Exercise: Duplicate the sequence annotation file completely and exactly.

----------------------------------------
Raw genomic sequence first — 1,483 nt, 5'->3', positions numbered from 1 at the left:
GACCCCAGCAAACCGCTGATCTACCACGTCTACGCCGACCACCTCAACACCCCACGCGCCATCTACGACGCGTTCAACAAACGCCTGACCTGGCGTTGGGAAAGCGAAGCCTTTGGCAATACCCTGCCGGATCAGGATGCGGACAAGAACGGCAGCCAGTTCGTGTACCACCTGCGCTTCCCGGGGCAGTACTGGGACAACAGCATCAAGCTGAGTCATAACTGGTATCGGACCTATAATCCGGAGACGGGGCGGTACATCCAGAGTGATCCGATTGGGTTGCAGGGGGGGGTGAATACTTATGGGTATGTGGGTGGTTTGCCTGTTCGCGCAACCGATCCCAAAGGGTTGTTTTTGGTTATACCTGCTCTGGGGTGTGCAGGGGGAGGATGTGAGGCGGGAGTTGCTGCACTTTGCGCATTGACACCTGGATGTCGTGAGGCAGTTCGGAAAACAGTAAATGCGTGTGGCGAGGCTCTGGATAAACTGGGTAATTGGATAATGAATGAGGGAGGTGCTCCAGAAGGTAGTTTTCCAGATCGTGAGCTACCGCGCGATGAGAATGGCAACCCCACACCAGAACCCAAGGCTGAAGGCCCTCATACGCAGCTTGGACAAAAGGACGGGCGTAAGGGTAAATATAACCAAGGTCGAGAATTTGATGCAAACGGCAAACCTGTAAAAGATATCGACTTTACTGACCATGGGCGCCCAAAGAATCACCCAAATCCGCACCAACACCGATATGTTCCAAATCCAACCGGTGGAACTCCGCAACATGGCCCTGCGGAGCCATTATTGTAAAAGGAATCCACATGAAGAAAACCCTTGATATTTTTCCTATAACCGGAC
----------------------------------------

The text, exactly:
Raw genomic sequence first — 1,483 nt, 5'->3', positions numbered from 1 at the left:
GACCCCAGCAAACCGCTGATCTACCACGTCTACGCCGACCACCTCAACACCCCACGCGCCATCTACGACGCGTTCAACAAACGCCTGACCTGGCGTTGGGAAAGCGAAGCCTTTGGCAATACCCTGCCGGATCAGGATGCGGACAAGAACGGCAGCCAGTTCGTGTACCACCTGCGCTTCCCGGGGCAGTACTGGGACAACAGCATCAAGCTGAGTCATAACTGGTATCGGACCTATAATCCGGAGACGGGGCGGTACATCCAGAGTGATCCGATTGGGTTGCAGGGGGGGGTGAATACTTATGGGTATGTGGGTGGTTTGCCTGTTCGCGCAACCGATCCCAAAGGGTTGTTTTTGGTTATACCTGCTCTGGGGTGTGCAGGGGGAGGATGTGAGGCGGGAGTTGCTGCACTTTGCGCATTGACACCTGGATGTCGTGAGGCAGTTCGGAAAACAGTAAATGCGTGTGGCGAGGCTCTGGATAAACTGGGTAATTGGATAATGAATGAGGGAGGTGCTCCAGAAGGTAGTTTTCCAGATCGTGAGCTACCGCGCGATGAGAATGGCAACCCCACACCAGAACCCAAGGCTGAAGGCCCTCATACGCAGCTTGGACAAAAGGACGGGCGTAAGGGTAAATATAACCAAGGTCGAGAATTTGATGCAAACGGCAAACCTGTAAAAGATATCGACTTTACTGACCATGGGCGCCCAAAGAATCACCCAAATCCGCACCAACACCGATATGTTCCAAATCCAACCGGTGGAACTCCGCAACATGGCCCTGCGGAGCCATTATTGTAAAAGGAATCCACATGAAGAAAACCCTTGATATTTTTCCTATAACCGGAC